London pubs up for grabs as Wetherspoon’s looks to reduce estate


here is life in the pub trade yet, the latest sales figures from JD Wetherspoon suggest, though founder Tim Martin again called for a change in how they are taxed.

Sales in the 25 weeks to January 22 were up 13.1% on a year ago and only slightly lower than they were pre-pandemic.

Martin, the chairman and outspoken Brexiteer, noted that costs in the hospitality sector are far higher, especially for energy and labour.

Despite that, Wetherspoon managed to repay £100 million of Covid loans to the government and cut debt by £60 million.

Martin said: “The biggest threat to the hospitality industry is the vast disparity in tax treatment between pubs and restaurants and supermarkets. Supermarkets pay zero VAT in respect of food sales, whereas pubs and restaurants pay 20%. This tax benefit allows supermarkets to subsidise the selling price of beer. We estimate that supermarkets have taken about half of the pub industry’s beer volumes since Wetherspoon started trading in 1979, a process that has likely accelerated following the pandemic.”

Wetherspoon is trying to sell up to 35 more of its pubs — it has sold 10 already — some of which are in London. They include the Plough & Harrow in Hammersmith, the Toll Gate in Hornsey and the Coronet in Holloway.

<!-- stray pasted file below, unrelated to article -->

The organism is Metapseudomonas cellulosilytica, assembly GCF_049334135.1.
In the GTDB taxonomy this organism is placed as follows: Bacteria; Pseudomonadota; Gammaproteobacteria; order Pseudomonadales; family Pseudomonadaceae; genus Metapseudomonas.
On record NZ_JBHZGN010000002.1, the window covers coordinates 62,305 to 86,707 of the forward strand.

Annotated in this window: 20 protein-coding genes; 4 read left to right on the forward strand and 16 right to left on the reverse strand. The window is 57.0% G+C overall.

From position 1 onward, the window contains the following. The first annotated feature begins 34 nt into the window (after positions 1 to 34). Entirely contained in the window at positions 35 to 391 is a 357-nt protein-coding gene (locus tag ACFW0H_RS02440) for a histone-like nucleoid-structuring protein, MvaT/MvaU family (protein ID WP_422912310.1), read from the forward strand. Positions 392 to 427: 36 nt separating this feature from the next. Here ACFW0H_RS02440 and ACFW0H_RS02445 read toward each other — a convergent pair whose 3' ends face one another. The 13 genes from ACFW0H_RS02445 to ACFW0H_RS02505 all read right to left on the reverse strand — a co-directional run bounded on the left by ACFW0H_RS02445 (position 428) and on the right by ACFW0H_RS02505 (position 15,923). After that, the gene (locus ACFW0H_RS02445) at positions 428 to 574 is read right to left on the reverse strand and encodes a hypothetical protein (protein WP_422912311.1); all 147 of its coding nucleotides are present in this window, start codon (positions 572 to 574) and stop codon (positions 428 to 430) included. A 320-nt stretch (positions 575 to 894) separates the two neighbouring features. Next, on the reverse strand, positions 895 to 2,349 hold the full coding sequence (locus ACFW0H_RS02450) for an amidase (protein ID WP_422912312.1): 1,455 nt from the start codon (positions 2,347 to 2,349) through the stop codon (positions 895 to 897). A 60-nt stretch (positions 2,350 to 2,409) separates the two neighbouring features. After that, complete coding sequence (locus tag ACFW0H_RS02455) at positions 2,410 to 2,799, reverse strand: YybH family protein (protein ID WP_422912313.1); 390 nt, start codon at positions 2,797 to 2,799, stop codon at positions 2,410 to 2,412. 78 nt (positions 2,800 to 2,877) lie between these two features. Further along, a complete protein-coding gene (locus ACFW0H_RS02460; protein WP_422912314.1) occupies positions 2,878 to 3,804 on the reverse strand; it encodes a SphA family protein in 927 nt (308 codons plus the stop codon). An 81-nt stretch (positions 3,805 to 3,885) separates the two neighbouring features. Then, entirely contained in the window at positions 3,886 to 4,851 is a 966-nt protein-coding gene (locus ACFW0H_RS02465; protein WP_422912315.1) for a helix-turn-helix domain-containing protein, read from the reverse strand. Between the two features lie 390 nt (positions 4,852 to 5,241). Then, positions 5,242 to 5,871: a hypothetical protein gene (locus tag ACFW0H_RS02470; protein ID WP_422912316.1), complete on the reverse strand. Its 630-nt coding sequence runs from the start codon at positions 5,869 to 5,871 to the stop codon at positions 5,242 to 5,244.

Wetherspoon’s has 844 pubs in all down from a peak of 900.

Also for sale are: Asparagus – Battersea, Miller’s Well – East Ham, Bankers Draft – Eltham, Hudson Bay – Forest Gate, Capitol – Forest Hill, Plough & Harrow – Hammersmith, Toll Gate – Hornsey, Penderel’s Oak – Holborn, Angel – Islington, Alfred Herring – Palmers Green.

Martin added: “Unless the industry campaigns strongly for equality, it will inevitably shrink relative to supermarkets, which will not help high streets, tourism, the economy overall, or the ancient institution of the pub.”

You can see a full list of the Wetherspoon pubs for sale here:

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